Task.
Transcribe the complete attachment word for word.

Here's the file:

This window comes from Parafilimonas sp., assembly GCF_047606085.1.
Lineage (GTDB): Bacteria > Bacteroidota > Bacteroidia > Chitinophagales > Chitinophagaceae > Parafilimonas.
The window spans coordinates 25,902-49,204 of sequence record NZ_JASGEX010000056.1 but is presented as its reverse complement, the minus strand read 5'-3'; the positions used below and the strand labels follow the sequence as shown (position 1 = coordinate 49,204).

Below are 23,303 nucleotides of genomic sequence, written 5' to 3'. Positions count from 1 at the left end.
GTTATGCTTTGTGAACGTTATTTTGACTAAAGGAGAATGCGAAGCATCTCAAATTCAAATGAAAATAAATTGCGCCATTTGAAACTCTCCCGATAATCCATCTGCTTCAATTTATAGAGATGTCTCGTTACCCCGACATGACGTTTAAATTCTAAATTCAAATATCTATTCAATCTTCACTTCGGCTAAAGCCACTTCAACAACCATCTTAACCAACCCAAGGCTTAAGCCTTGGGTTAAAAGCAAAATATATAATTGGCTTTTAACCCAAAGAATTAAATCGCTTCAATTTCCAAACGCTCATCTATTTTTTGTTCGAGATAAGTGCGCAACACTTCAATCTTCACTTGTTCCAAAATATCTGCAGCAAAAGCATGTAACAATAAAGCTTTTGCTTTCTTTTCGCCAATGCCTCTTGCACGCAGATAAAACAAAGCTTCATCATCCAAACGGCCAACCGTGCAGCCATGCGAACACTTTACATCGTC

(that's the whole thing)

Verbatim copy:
This window comes from Parafilimonas sp., assembly GCF_047606085.1.
Lineage (GTDB): Bacteria > Bacteroidota > Bacteroidia > Chitinophagales > Chitinophagaceae > Parafilimonas.
The window spans coordinates 25,902-49,204 of sequence record NZ_JASGEX010000056.1 but is presented as its reverse complement, the minus strand read 5'-3'; the positions used below and the strand labels follow the sequence as shown (position 1 = coordinate 49,204).

Below are 23,303 nucleotides of genomic sequence, written 5' to 3'. Positions count from 1 at the left end.
GTTATGCTTTGTGAACGTTATTTTGACTAAAGGAGAATGCGAAGCATCTCAAATTCAAATGAAAATAAATTGCGCCATTTGAAACTCTCCCGATAATCCATCTGCTTCAATTTATAGAGATGTCTCGTTACCCCGACATGACGTTTAAATTCTAAATTCAAATATCTATTCAATCTTCACTTCGGCTAAAGCCACTTCAACAACCATCTTAACCAACCCAAGGCTTAAGCCTTGGGTTAAAAGCAAAATATATAATTGGCTTTTAACCCAAAGAATTAAATCGCTTCAATTTCCAAACGCTCATCTATTTTTTGTTCGAGATAAGTGCGCAACACTTCAATCTTCACTTGTTCCAAAATATCTGCAGCAAAAGCATGTAACAATAAAGCTTTTGCTTTCTTTTCGCCAATGCCTCTTGCACGCAGATAAAACAAAGCTTCATCATCCAAACGGCCAACCGTGCAGCCATGCGAACACTTTACATCGTC